Adenocarcinoma of the Appendix
Adenocarcinoma of the appendix is similar to adenocarcinoma of the colon, and is referred to as "colonic- type" adenocarcinoma of the appendix. This tumor behaves more like colon cancer in that it more commonly metastasizes (spreads) by way of the lymph nodes or bloodstream. Some medical literature states that in 37% of cases the cancer has already spread into the abdominal cavity when it is first discovered.
Most often the first symptom of this cancer is appendicitis. In as many as 50% of cases the tumor perforates (goes through the wall of or "ruptures") the appendix. In other cases it is first discovered as a mass in the lower right side of the abdomen. In some cases the first symptoms are pain in the abdomen or ascites. Only 10 to 20% of cases are discovered unexpectedly when abdominal surgery is being done for another reason. In cases of appendiceal perforation (rupture), the peritoneal cavity (inside of the abdomen) is assumed to be "seeded" with cancer cells, with a high chance of future tumor growth in the abdomen from these cancer "seeds". Metastasis to ovaries in females is also common, and in many cases the first sign of this disease in females is a mass on an ovary.
Treatment for this type of appendix cancer is surgical removal of the appendix (appendectomy) with removal of up to half of the right side of the large colon (right hemicolectomy). There is disagreement in medical literature in regards to recommending preventative surgical removal of the ovaries and fallopian tubes in women to prevent this cancer from occurring there as this is commonly a site to where the cancer spreads.
In some literature intraperitoneal chemotherapy (chemotherapy liquid directly into the abdomen) is recommended in addition to a right hemicolectomy even if there are no other tumors in the abdomen, especially for intermediate and high grade tumors or in cases of perforation (rupture) of the appendix.
cytoreduction surgery and intraoperative hyperthermic chemotherapy are recommended for peritoneal metastasis or peritoneal carcinomatosis (cancerous tumors that have spread into the abdominal cavity)
treatment with systemic chemotherapy (IV Chemotherapy, or chemotherapy given into the veins) that is commonly used to treat colon cancer is also often used for this "colonic-type" appendix cancer. Formal studies have not been done to show if there is an advantage of this chemotherapy for appendix adenocarcinoma since the disease is so rare, but based on the similarities between this type of appendix cancer and colon cancer, it is assumed to be helpful. Some of the IV chemotherapy drugs commonly used are 5-FU, leucovoran, Oxaliplatin and Camptosar (irinotecan). Avastin is also sometimes added. Avastin is not a chemotherapy drug, it is a monoclonal antibody that is anti-angiogenic; meaning it interferes with the growth of new blood vessels which provide nutrients to the tumor. See Systemic (IV) Chemotherapy for Appendiceal Cancer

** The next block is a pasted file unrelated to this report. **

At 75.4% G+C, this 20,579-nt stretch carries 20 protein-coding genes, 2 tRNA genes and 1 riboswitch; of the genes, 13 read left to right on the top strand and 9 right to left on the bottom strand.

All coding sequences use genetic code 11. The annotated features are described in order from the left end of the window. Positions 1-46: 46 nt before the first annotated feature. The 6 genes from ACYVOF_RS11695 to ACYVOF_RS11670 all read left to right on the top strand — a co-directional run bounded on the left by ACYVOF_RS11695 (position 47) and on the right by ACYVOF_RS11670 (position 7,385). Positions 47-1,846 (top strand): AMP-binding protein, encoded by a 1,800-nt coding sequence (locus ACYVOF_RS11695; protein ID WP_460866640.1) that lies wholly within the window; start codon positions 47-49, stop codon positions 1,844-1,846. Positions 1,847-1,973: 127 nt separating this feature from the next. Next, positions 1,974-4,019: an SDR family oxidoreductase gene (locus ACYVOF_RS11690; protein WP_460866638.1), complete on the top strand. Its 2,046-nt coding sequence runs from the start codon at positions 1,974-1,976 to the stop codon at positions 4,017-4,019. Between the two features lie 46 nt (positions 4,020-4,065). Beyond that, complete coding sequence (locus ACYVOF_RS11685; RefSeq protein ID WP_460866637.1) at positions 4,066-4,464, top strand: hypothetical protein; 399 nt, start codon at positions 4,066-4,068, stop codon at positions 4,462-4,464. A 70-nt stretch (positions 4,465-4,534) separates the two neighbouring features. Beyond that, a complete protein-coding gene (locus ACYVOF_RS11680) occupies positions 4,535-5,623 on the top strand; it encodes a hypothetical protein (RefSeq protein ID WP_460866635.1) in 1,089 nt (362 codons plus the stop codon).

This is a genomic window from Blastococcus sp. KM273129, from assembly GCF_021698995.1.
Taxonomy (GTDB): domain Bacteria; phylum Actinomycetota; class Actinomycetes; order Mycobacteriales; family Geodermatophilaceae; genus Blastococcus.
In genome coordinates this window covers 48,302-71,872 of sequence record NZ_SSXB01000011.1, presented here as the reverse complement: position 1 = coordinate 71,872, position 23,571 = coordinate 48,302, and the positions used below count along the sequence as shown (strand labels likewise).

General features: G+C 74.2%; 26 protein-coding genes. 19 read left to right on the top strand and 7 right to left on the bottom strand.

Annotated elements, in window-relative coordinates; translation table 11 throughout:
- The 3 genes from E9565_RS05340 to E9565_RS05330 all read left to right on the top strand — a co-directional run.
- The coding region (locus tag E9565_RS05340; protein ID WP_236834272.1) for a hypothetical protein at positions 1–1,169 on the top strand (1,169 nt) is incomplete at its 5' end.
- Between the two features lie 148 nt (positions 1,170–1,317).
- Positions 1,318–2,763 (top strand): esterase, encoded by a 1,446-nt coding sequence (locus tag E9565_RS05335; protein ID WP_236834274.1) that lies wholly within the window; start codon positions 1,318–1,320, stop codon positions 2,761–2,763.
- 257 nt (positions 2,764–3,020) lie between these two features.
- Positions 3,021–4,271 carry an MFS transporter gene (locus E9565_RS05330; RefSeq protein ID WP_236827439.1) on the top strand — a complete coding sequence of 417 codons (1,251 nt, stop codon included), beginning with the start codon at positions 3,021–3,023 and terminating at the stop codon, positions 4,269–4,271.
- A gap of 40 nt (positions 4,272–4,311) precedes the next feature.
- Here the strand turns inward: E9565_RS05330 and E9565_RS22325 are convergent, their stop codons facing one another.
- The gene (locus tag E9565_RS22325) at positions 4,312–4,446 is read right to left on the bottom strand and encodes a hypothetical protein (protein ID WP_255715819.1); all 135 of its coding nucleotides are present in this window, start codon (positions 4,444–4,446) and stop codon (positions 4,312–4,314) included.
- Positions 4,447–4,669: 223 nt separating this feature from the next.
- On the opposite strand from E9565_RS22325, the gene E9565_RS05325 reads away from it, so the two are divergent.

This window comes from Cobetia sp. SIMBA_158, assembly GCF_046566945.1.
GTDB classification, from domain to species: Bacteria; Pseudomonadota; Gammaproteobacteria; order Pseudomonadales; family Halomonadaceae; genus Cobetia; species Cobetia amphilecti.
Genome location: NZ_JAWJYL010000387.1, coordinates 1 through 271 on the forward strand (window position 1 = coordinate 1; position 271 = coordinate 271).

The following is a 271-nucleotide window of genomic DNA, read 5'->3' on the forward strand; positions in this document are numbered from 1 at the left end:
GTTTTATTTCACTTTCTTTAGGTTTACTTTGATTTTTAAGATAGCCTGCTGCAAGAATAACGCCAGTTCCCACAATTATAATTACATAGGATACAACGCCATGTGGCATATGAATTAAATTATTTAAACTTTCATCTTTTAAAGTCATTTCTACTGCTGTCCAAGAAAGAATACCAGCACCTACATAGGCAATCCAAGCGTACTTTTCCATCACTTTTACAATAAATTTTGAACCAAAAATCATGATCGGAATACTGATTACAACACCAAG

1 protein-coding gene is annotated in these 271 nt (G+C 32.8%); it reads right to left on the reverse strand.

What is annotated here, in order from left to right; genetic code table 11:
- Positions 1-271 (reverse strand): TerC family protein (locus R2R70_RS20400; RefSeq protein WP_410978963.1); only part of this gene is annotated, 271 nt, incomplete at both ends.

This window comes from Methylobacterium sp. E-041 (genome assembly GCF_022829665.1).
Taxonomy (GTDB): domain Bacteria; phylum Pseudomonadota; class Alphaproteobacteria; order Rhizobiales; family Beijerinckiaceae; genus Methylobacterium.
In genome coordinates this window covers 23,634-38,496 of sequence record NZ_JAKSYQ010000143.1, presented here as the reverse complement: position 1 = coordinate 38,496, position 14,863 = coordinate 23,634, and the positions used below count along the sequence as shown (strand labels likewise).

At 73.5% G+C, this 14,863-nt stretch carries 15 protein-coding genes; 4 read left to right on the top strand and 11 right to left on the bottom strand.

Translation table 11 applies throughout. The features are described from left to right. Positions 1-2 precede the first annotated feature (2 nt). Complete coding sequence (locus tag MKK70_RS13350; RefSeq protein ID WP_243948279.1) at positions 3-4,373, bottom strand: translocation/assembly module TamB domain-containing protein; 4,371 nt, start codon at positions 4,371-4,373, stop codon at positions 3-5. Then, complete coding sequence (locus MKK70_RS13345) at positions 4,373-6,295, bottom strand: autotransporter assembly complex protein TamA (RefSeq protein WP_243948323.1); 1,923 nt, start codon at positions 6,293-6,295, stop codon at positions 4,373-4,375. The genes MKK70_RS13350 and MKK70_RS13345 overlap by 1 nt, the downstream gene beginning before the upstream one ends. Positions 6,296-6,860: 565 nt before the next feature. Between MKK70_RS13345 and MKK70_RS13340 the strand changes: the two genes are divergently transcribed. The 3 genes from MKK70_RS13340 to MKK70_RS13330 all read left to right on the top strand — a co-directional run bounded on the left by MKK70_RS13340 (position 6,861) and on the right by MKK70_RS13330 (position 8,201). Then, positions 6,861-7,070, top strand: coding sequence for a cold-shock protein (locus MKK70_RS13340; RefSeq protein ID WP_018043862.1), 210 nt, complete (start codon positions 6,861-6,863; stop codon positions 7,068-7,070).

Disease is more common in men than women with a 3:1 to 2:1 ratio. Occurs most commonly in people 60-70 years old.
Overall survival statistics in some literature are stated as 40-50%, but up to 80% 5 year survival in some cases reported with Dukes Stage A (see American Cancer Society, Inc.-Staging of Colon and Rectal Cancers).
Other medical journal articles suggest survival rates up to 80% are possible even in cases when the cancer has spread into the abdomen if surgery is able to remove all of the cancer in the abdomen (called complete cytoreduction as all of the visible cancer is completely removed) and is combined with heated chemotherapy solution circulated in the abdomen at the time of cytoreduction surgery (this is called intraoperative hyperthermic peritoneal chemotherapy ). Clinical trials are in progress to evaluate the long-term outcome of this therapy combining surgery with chemotherapy into the abdomen.